Horses spend most of their lives standing on their feet and hooves which is why it is so important to keep them in the best shape possible.
The ancestor of the horse, eohippus, had 4 toes. As horses evolved, they developed into one-toed animals, but evidence remains of the other toes.
A horse’s hoof is the hard outside covering of the foot. The hooves, while appearing solid are actually layered. There are 3 bones within the hoof, the longest being the pedal bone. This bone carries blood vessels and nerves in tiny passages to other parts of the hoof. The next layer is the digital cushion, a rubbery pad forming the heel which help absorbs the pounding of hooves touching the ground. Next is the laminae which is surrounded by the visible portion of the hoof. There is a white line between the 2 layers, a margin which the farrier uses to determine how to trim the hoof. The parts of the visible hoof are called the wall, the sole and the frog.
A horse’s hooves need constant care to keep them healthy.
You will need a special tool called appropriately a hoofpick. Horses that are ridden daily or spend a lot of time confined should have their hooves cleaned daily, before and after riding.
In the wild, horses are constantly on the move and are able to wear down their hooves comfortably. However, since hooves grow continuously, domestic horses’ hooves need trimming every 6-8 weeks. A skilled farrier is the person to call on for the job. Someone who is untrained in care of the hoof can cause irreparable damage to the horse. In choosing a farrier you want the best for your horse.
Work horses or horses who run on hard ground regularly need shoes. Shoes should be properly fitted by a farrier. Your farrier or veterinarian can assess whether your horse should be shod. The shoes have to be removed and checked every 6-8 weeks. If left on too long, they can cause damage to the hoof.
Proper hoof care should help avoid problems. But you should be aware of problems that can arise.
Cracks – These can start at the top or bottom of the hoof. Cracks starting at the top of the hoof can indicate something wrong in hoof growth. Cracks beginning at the bottom of the hoof can mean hoof walls are dry or thin or have not been trimmed properly.
Thrush is an infection of the frog. Consult with your veterinarian or farrier for information on treatment.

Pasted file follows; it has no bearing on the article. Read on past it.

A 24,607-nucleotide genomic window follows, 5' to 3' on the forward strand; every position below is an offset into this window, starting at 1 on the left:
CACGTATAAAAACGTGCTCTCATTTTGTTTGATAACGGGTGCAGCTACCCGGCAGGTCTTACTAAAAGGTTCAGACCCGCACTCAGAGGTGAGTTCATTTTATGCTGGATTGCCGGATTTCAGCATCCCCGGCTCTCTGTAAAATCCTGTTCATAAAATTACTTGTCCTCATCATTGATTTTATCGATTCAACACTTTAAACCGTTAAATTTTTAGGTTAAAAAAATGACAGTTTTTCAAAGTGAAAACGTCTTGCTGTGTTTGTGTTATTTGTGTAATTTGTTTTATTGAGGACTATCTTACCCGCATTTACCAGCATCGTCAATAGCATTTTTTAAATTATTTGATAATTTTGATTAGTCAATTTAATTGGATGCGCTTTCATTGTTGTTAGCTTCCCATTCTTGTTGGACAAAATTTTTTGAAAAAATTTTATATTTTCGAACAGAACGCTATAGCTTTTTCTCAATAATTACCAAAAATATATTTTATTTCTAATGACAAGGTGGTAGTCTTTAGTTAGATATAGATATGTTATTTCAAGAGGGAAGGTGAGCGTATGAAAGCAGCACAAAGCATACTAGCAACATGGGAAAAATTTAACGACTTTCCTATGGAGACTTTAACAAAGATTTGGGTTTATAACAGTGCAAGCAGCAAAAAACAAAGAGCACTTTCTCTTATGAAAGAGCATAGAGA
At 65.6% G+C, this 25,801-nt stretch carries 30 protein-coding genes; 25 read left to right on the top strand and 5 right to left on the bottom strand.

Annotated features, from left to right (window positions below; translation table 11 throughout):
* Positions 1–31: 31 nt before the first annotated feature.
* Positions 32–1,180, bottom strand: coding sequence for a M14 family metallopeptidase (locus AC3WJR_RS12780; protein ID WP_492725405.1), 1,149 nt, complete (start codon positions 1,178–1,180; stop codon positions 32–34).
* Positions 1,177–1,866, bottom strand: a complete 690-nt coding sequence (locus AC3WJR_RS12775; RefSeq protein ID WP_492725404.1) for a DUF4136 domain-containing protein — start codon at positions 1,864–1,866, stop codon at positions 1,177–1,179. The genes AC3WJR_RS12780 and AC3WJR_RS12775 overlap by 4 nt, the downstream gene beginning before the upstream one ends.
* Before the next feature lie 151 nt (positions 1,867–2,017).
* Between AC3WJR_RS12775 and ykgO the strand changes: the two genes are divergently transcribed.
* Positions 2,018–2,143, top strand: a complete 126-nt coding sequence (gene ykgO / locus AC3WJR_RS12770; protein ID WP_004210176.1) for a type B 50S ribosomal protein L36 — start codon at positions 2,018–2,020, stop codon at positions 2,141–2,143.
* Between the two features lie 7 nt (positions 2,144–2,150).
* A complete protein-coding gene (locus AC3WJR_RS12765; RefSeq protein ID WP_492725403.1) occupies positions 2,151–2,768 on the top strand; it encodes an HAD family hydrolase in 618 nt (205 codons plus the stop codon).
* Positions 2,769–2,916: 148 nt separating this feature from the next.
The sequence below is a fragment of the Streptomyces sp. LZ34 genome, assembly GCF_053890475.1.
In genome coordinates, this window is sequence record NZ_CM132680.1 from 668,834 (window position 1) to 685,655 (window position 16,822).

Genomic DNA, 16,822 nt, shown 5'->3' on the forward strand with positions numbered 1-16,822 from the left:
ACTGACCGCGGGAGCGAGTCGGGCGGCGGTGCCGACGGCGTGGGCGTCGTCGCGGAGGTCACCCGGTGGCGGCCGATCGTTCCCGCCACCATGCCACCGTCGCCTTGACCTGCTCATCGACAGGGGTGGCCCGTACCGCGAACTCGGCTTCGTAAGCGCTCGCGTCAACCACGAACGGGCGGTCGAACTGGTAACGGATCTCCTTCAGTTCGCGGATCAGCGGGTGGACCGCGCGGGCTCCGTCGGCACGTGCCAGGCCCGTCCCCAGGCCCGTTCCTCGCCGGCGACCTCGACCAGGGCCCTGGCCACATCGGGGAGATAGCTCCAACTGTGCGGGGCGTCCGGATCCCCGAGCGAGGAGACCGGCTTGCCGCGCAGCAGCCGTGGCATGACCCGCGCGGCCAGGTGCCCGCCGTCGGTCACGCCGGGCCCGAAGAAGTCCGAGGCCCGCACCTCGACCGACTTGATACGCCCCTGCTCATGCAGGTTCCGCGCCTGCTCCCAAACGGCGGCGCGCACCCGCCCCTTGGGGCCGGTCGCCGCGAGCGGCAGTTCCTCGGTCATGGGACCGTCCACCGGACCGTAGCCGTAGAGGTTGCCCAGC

Canker, also known as hoof rot is an infection of the entire foot. You can recognize it by the foul odor and a discharge. Your horse should be seen by the vet as soon as possible.
Abscesses – Sudden lameness can indicate an abscess. Causes can be bruising, a corn or a wound. The abscess needs to be drained by your vet who will explain what further treatment is necessary. Your horse may need a tetanus shot as well.
Laminitis, also referred to as founder, is an extremely painful inflammation of the foot. It usually affects the front legs but can occur in back legs too. Feeding too much grain is one cause of the problem. Your vet needs to see your horse as soon as possible. Ongoing studies of laminitis at Texas A & M University researching risk factors, management and prevention, hope to stop this painful, debilitating condition from ever occurring.
Corns can appear due to constant pressure on a particular spot. They can be caused by improperly fitted shoes or shoes left on too long.
Bruises can be caused by trauma to the foot, such as a blow or stepping on a stone. If your horse bruises often, it may be necessary to use protective shoes and pads. Consult with your farrier or veterinarian.
Navicular Syndrome is off and on lameness for no apparent reason. Pain is caused by the inflammation or degeneration of the navicular bone, a small bone inside the foot and surrounding tissue.
White Line Disease or Seedy Toe can take months before obviously affecting the hooves. The area of the hoof wall becomes dry and crumbly.
Learn to recognize when your horse is not acting normally. Checking your horse’s hooves and feet daily can help avoid or treat problems before they become serious.